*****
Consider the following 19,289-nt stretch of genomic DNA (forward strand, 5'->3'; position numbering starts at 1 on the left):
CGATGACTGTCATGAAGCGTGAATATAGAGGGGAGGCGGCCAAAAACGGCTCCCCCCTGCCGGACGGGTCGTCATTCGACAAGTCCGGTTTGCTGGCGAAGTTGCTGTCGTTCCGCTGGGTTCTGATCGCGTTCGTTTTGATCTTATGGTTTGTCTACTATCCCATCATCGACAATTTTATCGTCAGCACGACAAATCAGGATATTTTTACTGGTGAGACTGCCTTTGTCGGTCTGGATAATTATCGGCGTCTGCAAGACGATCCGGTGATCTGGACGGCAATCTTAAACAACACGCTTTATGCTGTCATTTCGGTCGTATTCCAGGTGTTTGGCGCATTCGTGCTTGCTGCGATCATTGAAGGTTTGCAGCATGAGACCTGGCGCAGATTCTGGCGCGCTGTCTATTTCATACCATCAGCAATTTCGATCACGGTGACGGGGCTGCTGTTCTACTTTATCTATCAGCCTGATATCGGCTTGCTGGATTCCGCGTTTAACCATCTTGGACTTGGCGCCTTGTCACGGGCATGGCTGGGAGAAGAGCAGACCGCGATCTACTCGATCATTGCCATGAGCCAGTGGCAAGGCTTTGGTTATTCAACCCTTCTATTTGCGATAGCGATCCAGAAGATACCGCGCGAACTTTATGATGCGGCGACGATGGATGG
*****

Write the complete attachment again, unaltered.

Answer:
Consider the following 19,289-nt stretch of genomic DNA (forward strand, 5'->3'; position numbering starts at 1 on the left):
CGATGACTGTCATGAAGCGTGAATATAGAGGGGAGGCGGCCAAAAACGGCTCCCCCCTGCCGGACGGGTCGTCATTCGACAAGTCCGGTTTGCTGGCGAAGTTGCTGTCGTTCCGCTGGGTTCTGATCGCGTTCGTTTTGATCTTATGGTTTGTCTACTATCCCATCATCGACAATTTTATCGTCAGCACGACAAATCAGGATATTTTTACTGGTGAGACTGCCTTTGTCGGTCTGGATAATTATCGGCGTCTGCAAGACGATCCGGTGATCTGGACGGCAATCTTAAACAACACGCTTTATGCTGTCATTTCGGTCGTATTCCAGGTGTTTGGCGCATTCGTGCTTGCTGCGATCATTGAAGGTTTGCAGCATGAGACCTGGCGCAGATTCTGGCGCGCTGTCTATTTCATACCATCAGCAATTTCGATCACGGTGACGGGGCTGCTGTTCTACTTTATCTATCAGCCTGATATCGGCTTGCTGGATTCCGCGTTTAACCATCTTGGACTTGGCGCCTTGTCACGGGCATGGCTGGGAGAAGAGCAGACCGCGATCTACTCGATCATTGCCATGAGCCAGTGGCAAGGCTTTGGTTATTCAACCCTTCTATTTGCGATAGCGATCCAGAAGATACCGCGCGAACTTTATGATGCGGCGACGATGGATGG